Stories

How One Family has Changed the Greenville Community

Life-long Greenville County residents Julie and Berry Garrett have witnessed some wonderful changes made possible by philanthropy.

Berry remembers going on a school field trip to the Art Museum when it was housed in the Gassaway Mansion. Prior to their marriage, Berry had joined his father’s thriving real estate business, which developed shopping centers in the Carolinas and Georgia. Berry’s father gave unselfishly to churches, colleges, retirement communities, and other worthy causes, and set up a private foundation which still distributes funds to his special causes years after his death.

From his involvement in his father’s foundation, Berry learned the importance of creating a nest-egg to provide for the recipient organizations in perpetuity. He also learned that maintaining a private foundation is complex, requiring the services of an attorney and an accountant, correspondence with the Internal Revenue Service, and ongoing investment decisions. When the Garretts had a windfall in a stock merger, they felt it would be a good opportunity to do something more than annual gifts, or even a bigger gift to a few of their favorite charities. They set up a Donor Advised Fund (DAF) through the Community Foundation of Greenville.

“This is what is so fantastic about working with the Community Foundation—they take care of all the red tape for the donor,” Berry says. “A phone call was all it took, compared to weeks or months setting up a private foundation. A document was signed, funds were delivered and it was all done.”

Because they had been active in the Greenville philanthropic community for some years, the Garretts knew some of the nonprofits they would choose to support through their DAF. Julie has fond memories of serving as a docent for the Greenville County Art Museum when the Wyeth collection became a national treasure there. More recently, she has served as president of the Museum Association Board. Berry’s enjoyment of music strengthened his connections with the GSO, and he was honored to serve on their board for two terms.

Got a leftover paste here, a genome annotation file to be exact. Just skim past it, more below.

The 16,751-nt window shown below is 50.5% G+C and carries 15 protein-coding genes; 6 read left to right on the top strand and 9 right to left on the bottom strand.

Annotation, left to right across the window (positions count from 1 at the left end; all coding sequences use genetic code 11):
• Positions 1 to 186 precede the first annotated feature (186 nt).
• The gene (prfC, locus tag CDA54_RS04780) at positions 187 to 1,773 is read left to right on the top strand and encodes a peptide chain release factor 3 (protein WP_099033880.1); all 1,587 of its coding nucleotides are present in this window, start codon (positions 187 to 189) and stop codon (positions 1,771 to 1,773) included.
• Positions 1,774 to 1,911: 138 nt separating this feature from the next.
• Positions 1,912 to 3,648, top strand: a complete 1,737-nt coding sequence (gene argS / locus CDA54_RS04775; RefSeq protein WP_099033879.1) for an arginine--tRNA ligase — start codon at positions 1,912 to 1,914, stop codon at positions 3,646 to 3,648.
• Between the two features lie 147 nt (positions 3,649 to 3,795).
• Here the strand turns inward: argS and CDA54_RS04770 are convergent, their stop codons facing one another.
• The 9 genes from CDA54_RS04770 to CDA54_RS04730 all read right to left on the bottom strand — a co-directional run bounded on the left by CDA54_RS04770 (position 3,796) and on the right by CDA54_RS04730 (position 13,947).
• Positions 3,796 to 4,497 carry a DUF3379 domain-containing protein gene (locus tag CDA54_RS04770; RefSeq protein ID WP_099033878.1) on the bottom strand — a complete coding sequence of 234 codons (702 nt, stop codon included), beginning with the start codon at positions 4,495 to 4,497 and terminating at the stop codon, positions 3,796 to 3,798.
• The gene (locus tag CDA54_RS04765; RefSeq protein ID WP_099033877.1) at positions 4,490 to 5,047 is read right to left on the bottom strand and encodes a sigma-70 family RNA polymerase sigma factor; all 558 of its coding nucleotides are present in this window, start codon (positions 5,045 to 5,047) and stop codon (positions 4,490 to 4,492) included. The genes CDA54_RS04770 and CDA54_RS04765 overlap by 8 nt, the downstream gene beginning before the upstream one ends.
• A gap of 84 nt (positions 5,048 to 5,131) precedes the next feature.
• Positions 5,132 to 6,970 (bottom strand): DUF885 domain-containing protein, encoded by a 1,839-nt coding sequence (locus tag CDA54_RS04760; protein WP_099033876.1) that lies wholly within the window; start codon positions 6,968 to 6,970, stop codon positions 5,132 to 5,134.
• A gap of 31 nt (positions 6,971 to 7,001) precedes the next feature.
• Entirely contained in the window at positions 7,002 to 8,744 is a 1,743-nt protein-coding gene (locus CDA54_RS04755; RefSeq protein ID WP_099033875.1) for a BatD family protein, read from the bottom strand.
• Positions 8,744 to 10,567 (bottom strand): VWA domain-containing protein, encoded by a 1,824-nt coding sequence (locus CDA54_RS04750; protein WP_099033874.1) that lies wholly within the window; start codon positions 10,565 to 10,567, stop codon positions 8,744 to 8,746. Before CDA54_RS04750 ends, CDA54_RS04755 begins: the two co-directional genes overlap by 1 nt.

Having a DAF made it easier for them to increase their impact by focusing their giving on a few favorite organizations. “With so many good causes requesting support, sometimes it’s hard to make those difficult decisions,” Julie says. “Now when we get those requests, we say, ‘We give through our fund with the Community Foundation.’ It’s a way to simplify one’s giving.”

The Garretts’ adult children, Margaret, Manning and Sloan, also owned shares in the stock being merged. Since they had not yet identified specific charities they wanted to support, the DAF was a good way for them to set aside funds for future giving.

Margaret, an addiction counselor, says she is grateful for the legacy of philanthropy her family has handed down though good fortune and careful choices. She is drawn to nonprofits like the Family Effect, the Julie Valentine Center, and Switch, all which address trauma and mental health issues.

“The Greenville community has done a good job of identifying needs and working toward solutions,” she says. “It’s exciting to be a part of that both at work and in giving through the Community Foundation.”

“This is what is so fantastic about working with the Community Foundation—they take care of all the red tape for the donor. A phone call was all it took, compared to weeks or months setting up a private foundation. A document was signed, funds were delivered and it was all done.”

Berry Garrett

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